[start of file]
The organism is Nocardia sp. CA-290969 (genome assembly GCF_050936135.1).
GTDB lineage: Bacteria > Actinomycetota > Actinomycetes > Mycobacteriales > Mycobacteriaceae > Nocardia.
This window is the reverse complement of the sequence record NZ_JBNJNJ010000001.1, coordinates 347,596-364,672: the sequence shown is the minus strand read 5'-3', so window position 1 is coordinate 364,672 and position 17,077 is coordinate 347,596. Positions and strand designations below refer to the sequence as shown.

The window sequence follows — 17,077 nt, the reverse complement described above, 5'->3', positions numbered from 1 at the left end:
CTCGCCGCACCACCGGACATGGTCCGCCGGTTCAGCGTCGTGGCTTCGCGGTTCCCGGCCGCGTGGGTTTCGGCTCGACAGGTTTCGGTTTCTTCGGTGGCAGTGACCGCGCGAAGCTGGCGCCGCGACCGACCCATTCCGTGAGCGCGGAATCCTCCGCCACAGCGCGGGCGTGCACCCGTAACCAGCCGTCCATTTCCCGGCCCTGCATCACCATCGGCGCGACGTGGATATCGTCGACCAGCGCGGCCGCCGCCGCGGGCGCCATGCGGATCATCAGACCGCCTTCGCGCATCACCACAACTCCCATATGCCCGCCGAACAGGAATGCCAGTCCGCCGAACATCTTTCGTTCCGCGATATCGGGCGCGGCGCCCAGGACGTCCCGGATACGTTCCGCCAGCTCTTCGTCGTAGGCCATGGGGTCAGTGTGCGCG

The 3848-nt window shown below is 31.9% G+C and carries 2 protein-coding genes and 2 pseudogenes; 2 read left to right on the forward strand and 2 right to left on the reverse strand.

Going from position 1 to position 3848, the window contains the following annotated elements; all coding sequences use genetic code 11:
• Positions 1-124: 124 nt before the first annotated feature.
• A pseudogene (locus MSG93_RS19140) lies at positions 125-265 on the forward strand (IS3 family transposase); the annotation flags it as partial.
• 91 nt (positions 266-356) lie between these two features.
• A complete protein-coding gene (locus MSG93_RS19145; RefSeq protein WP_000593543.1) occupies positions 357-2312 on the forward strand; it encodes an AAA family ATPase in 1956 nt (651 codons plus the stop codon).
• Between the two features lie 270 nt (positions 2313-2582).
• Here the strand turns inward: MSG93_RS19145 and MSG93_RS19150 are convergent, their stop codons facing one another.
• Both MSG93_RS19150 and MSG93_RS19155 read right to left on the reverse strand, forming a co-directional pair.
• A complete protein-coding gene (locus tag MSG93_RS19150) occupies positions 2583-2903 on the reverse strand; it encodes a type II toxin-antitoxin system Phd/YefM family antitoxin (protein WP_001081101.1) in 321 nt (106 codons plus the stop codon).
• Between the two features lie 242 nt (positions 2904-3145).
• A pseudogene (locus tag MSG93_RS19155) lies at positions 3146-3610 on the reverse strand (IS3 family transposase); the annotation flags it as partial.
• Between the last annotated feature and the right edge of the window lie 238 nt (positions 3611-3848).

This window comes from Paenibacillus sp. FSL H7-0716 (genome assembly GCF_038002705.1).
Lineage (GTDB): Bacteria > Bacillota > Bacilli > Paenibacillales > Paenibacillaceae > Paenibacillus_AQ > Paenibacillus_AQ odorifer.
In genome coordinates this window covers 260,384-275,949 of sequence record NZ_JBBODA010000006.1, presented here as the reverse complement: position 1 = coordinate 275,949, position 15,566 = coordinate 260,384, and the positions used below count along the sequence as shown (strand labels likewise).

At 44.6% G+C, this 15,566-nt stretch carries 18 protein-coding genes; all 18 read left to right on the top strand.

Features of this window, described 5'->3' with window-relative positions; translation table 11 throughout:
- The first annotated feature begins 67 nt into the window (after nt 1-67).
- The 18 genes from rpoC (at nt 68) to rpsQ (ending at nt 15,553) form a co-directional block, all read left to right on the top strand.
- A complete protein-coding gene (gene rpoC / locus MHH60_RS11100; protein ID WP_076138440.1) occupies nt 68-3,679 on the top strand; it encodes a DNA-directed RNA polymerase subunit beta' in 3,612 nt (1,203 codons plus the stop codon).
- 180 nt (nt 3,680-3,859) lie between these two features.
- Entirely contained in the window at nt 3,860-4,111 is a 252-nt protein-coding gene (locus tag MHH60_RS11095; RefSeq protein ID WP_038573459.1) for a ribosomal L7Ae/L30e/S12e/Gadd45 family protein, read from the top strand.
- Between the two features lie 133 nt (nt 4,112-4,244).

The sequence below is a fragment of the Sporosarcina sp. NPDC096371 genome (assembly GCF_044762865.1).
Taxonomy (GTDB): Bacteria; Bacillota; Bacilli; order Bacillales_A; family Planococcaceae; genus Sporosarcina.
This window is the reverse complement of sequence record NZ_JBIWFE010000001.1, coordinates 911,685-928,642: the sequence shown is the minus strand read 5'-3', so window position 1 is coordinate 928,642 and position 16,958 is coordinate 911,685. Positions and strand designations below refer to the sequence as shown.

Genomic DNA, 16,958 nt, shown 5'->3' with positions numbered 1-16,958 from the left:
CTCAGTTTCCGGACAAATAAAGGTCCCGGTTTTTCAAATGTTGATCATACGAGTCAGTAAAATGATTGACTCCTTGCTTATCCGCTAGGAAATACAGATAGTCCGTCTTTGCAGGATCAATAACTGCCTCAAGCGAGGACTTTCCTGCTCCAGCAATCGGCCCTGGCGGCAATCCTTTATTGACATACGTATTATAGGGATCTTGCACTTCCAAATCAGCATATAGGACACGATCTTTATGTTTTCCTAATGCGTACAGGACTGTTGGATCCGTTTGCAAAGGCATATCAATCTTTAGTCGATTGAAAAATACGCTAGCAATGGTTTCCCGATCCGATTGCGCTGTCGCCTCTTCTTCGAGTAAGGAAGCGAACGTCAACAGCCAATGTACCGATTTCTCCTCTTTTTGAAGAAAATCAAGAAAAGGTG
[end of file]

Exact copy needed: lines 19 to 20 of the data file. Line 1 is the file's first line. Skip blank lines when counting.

This window comes from Paenibacillus sp. FSL H7-0716 (genome assembly GCF_038002705.1).
Lineage (GTDB): Bacteria > Bacillota > Bacilli > Paenibacillales > Paenibacillaceae > Paenibacillus_AQ > Paenibacillus_AQ odorifer.